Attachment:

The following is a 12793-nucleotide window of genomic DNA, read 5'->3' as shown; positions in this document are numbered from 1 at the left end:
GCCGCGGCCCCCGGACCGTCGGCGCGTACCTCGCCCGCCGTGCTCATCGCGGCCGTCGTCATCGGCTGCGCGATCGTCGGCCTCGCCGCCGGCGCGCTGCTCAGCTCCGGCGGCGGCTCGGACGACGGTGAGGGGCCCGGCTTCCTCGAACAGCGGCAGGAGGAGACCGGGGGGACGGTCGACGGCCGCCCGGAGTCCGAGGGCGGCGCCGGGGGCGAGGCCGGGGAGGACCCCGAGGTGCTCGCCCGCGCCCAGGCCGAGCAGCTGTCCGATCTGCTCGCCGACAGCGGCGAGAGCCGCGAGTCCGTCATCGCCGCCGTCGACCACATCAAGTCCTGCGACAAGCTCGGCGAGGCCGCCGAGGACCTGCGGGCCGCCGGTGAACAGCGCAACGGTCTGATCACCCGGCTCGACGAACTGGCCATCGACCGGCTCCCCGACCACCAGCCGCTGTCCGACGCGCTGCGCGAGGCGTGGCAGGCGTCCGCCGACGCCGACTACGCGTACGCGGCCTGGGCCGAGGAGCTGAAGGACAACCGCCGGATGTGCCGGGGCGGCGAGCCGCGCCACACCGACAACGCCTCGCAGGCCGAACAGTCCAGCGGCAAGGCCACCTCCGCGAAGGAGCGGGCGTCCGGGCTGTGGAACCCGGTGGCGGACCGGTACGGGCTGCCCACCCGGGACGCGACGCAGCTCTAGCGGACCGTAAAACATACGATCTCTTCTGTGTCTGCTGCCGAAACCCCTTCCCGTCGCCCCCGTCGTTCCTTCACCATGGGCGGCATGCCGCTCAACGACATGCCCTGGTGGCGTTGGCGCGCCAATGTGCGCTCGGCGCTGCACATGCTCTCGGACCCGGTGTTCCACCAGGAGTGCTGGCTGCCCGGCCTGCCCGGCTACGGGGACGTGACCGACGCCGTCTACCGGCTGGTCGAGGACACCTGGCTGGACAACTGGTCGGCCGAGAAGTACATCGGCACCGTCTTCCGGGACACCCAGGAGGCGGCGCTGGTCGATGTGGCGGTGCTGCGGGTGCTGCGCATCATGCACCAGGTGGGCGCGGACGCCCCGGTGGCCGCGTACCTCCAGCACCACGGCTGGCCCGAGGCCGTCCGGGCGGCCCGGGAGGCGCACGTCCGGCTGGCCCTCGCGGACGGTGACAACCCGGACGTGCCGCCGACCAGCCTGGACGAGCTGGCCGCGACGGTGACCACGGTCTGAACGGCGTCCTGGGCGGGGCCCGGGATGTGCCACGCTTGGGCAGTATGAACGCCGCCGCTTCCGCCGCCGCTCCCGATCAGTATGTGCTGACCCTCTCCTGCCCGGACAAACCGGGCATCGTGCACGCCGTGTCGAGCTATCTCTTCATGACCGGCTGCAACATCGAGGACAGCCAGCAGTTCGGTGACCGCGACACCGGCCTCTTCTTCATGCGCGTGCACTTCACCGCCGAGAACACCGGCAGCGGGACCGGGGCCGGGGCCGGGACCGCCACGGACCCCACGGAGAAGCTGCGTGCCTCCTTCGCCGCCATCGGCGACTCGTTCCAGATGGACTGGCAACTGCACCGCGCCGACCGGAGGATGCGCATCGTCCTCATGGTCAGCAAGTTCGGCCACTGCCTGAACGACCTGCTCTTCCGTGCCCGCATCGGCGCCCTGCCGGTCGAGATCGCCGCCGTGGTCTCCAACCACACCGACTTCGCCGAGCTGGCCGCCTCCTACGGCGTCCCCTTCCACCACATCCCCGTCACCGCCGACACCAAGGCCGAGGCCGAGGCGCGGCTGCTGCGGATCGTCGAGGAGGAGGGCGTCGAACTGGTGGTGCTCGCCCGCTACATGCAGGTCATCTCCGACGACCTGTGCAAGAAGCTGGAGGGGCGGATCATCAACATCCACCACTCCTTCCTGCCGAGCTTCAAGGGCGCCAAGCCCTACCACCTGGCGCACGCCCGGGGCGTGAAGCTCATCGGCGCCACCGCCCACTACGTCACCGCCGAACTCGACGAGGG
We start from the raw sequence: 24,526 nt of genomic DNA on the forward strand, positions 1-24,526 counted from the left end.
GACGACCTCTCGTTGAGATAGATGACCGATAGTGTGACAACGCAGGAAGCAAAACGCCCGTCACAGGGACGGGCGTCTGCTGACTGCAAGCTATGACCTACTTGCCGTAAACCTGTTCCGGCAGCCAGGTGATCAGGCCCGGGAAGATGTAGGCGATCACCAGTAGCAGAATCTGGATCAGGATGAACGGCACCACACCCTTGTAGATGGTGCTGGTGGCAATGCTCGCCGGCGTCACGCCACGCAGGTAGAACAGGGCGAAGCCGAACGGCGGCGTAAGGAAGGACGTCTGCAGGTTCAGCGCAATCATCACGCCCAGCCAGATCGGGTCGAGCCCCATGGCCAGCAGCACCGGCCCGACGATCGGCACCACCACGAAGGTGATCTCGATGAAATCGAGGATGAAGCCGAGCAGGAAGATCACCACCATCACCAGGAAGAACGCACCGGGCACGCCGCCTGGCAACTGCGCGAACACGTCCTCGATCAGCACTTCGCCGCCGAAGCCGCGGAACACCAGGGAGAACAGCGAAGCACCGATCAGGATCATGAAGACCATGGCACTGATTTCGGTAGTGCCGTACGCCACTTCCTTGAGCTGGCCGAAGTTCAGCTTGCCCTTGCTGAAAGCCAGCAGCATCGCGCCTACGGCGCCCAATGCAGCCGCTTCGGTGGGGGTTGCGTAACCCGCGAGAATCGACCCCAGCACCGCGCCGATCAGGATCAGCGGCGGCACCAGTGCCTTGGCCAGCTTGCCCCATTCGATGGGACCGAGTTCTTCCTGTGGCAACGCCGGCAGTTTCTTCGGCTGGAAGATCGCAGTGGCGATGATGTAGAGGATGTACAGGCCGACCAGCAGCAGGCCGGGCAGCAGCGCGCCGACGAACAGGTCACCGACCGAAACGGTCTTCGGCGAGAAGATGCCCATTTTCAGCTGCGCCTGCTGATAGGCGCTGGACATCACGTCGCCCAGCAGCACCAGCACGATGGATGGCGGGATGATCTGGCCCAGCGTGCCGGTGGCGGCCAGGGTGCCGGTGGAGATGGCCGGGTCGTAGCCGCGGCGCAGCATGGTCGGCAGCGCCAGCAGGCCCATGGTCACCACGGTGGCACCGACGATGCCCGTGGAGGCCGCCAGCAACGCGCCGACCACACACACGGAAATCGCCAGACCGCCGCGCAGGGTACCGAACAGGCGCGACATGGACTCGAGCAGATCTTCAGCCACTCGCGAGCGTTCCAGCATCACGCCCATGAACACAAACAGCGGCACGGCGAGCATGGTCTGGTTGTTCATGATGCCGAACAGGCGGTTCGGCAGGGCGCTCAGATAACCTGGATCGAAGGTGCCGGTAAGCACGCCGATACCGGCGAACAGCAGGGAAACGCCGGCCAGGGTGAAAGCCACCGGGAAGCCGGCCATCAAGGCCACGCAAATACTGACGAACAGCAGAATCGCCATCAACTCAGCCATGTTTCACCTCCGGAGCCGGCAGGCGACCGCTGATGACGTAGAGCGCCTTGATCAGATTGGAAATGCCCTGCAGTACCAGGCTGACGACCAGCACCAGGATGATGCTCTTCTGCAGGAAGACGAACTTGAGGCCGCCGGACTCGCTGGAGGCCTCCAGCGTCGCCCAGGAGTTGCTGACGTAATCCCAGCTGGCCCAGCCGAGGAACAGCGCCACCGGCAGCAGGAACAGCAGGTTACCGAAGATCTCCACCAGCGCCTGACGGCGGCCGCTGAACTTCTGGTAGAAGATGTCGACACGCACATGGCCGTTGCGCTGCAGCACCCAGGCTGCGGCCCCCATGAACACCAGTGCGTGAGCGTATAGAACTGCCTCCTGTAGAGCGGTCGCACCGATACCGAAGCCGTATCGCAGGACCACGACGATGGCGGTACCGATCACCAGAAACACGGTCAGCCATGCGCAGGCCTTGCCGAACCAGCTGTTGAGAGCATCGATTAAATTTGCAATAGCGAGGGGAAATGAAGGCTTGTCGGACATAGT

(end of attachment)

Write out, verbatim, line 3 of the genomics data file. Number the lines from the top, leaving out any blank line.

We start from the raw sequence: 24,526 nt of genomic DNA on the forward strand, positions 1-24,526 counted from the left end.